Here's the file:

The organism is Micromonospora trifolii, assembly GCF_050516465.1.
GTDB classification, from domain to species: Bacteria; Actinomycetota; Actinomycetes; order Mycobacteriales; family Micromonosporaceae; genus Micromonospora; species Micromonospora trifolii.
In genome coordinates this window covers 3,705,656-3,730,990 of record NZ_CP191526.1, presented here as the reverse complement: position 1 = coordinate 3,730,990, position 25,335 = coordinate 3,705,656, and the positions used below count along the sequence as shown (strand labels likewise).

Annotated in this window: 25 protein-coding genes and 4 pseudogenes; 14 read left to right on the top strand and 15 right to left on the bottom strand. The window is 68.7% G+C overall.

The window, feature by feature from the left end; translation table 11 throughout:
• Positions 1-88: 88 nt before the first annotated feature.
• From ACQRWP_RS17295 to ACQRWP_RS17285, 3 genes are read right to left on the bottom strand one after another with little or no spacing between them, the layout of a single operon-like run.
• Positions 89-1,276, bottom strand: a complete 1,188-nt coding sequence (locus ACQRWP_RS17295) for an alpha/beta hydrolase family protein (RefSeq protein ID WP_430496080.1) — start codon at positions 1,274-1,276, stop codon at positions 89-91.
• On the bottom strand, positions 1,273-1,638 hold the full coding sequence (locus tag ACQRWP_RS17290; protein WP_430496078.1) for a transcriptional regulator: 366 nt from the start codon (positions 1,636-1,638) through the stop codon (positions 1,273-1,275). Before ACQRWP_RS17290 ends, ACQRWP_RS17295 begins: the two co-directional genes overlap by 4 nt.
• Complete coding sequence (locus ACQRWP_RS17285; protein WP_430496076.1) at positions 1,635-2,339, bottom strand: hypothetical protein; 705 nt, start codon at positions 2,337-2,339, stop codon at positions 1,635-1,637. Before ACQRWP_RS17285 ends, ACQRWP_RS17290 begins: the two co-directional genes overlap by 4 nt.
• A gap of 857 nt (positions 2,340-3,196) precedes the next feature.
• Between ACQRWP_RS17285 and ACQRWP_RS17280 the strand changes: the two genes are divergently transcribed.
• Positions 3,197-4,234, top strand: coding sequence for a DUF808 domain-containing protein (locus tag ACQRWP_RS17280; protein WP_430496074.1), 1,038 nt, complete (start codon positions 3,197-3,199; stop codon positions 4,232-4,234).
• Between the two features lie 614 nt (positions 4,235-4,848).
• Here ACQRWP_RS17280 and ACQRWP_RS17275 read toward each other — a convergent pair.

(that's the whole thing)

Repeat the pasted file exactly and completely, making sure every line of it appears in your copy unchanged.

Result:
The organism is Micromonospora trifolii, assembly GCF_050516465.1.
GTDB classification, from domain to species: Bacteria; Actinomycetota; Actinomycetes; order Mycobacteriales; family Micromonosporaceae; genus Micromonospora; species Micromonospora trifolii.
In genome coordinates this window covers 3,705,656-3,730,990 of record NZ_CP191526.1, presented here as the reverse complement: position 1 = coordinate 3,730,990, position 25,335 = coordinate 3,705,656, and the positions used below count along the sequence as shown (strand labels likewise).

Annotated in this window: 25 protein-coding genes and 4 pseudogenes; 14 read left to right on the top strand and 15 right to left on the bottom strand. The window is 68.7% G+C overall.

The window, feature by feature from the left end; translation table 11 throughout:
• Positions 1-88: 88 nt before the first annotated feature.
• From ACQRWP_RS17295 to ACQRWP_RS17285, 3 genes are read right to left on the bottom strand one after another with little or no spacing between them, the layout of a single operon-like run.
• Positions 89-1,276, bottom strand: a complete 1,188-nt coding sequence (locus ACQRWP_RS17295) for an alpha/beta hydrolase family protein (RefSeq protein ID WP_430496080.1) — start codon at positions 1,274-1,276, stop codon at positions 89-91.
• On the bottom strand, positions 1,273-1,638 hold the full coding sequence (locus tag ACQRWP_RS17290; protein WP_430496078.1) for a transcriptional regulator: 366 nt from the start codon (positions 1,636-1,638) through the stop codon (positions 1,273-1,275). Before ACQRWP_RS17290 ends, ACQRWP_RS17295 begins: the two co-directional genes overlap by 4 nt.
• Complete coding sequence (locus ACQRWP_RS17285; protein WP_430496076.1) at positions 1,635-2,339, bottom strand: hypothetical protein; 705 nt, start codon at positions 2,337-2,339, stop codon at positions 1,635-1,637. Before ACQRWP_RS17285 ends, ACQRWP_RS17290 begins: the two co-directional genes overlap by 4 nt.
• A gap of 857 nt (positions 2,340-3,196) precedes the next feature.
• Between ACQRWP_RS17285 and ACQRWP_RS17280 the strand changes: the two genes are divergently transcribed.
• Positions 3,197-4,234, top strand: coding sequence for a DUF808 domain-containing protein (locus tag ACQRWP_RS17280; protein WP_430496074.1), 1,038 nt, complete (start codon positions 3,197-3,199; stop codon positions 4,232-4,234).
• Between the two features lie 614 nt (positions 4,235-4,848).
• Here ACQRWP_RS17280 and ACQRWP_RS17275 read toward each other — a convergent pair.